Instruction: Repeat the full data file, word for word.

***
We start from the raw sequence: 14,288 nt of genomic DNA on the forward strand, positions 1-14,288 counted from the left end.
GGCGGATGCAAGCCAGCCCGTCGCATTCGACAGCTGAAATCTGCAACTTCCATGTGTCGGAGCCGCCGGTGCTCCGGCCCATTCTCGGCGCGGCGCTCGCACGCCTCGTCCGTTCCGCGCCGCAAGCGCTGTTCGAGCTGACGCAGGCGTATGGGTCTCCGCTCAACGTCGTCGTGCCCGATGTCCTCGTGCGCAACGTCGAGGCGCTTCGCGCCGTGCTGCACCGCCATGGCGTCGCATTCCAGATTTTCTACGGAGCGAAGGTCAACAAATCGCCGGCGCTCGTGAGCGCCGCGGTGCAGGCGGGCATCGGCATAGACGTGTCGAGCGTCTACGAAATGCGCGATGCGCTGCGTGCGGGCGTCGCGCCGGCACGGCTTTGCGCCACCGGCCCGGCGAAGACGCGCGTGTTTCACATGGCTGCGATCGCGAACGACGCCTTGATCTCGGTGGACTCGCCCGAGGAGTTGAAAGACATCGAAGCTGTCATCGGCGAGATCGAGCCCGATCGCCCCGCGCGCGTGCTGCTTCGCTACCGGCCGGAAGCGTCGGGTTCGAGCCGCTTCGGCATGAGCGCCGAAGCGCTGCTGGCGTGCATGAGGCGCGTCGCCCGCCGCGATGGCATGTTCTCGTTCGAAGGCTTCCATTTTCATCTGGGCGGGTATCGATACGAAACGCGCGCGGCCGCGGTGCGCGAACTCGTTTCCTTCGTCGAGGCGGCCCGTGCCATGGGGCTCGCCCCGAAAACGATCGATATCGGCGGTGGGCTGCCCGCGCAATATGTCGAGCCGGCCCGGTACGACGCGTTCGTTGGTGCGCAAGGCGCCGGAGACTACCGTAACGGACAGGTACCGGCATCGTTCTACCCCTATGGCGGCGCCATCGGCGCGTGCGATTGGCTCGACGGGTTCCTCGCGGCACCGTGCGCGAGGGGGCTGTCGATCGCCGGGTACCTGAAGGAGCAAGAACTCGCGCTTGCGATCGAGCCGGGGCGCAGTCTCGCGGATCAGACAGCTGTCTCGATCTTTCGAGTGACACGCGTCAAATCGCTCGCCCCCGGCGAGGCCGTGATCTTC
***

We start from the raw sequence: 14,288 nt of genomic DNA on the forward strand, positions 1-14,288 counted from the left end.
GGCGGATGCAAGCCAGCCCGTCGCATTCGACAGCTGAAATCTGCAACTTCCATGTGTCGGAGCCGCCGGTGCTCCGGCCCATTCTCGGCGCGGCGCTCGCACGCCTCGTCCGTTCCGCGCCGCAAGCGCTGTTCGAGCTGACGCAGGCGTATGGGTCTCCGCTCAACGTCGTCGTGCCCGATGTCCTCGTGCGCAACGTCGAGGCGCTTCGCGCCGTGCTGCACCGCCATGGCGTCGCATTCCAGATTTTCTACGGAGCGAAGGTCAACAAATCGCCGGCGCTCGTGAGCGCCGCGGTGCAGGCGGGCATCGGCATAGACGTGTCGAGCGTCTACGAAATGCGCGATGCGCTGCGTGCGGGCGTCGCGCCGGCACGGCTTTGCGCCACCGGCCCGGCGAAGACGCGCGTGTTTCACATGGCTGCGATCGCGAACGACGCCTTGATCTCGGTGGACTCGCCCGAGGAGTTGAAAGACATCGAAGCTGTCATCGGCGAGATCGAGCCCGATCGCCCCGCGCGCGTGCTGCTTCGCTACCGGCCGGAAGCGTCGGGTTCGAGCCGCTTCGGCATGAGCGCCGAAGCGCTGCTGGCGTGCATGAGGCGCGTCGCCCGCCGCGATGGCATGTTCTCGTTCGAAGGCTTCCATTTTCATCTGGGCGGGTATCGATACGAAACGCGCGCGGCCGCGGTGCGCGAACTCGTTTCCTTCGTCGAGGCGGCCCGTGCCATGGGGCTCGCCCCGAAAACGATCGATATCGGCGGTGGGCTGCCCGCGCAATATGTCGAGCCGGCCCGGTACGACGCGTTCGTTGGTGCGCAAGGCGCCGGAGACTACCGTAACGGACAGGTACCGGCATCGTTCTACCCCTATGGCGGCGCCATCGGCGCGTGCGATTGGCTCGACGGGTTCCTCGCGGCACCGTGCGCGAGGGGGCTGTCGATCGCCGGGTACCTGAAGGAGCAAGAACTCGCGCTTGCGATCGAGCCGGGGCGCAGTCTCGCGGATCAGACAGCTGTCTCGATCTTTCGAGTGACACGCGTCAAATCGCTCGCCCCCGGCGAGGCCGTGATCTTC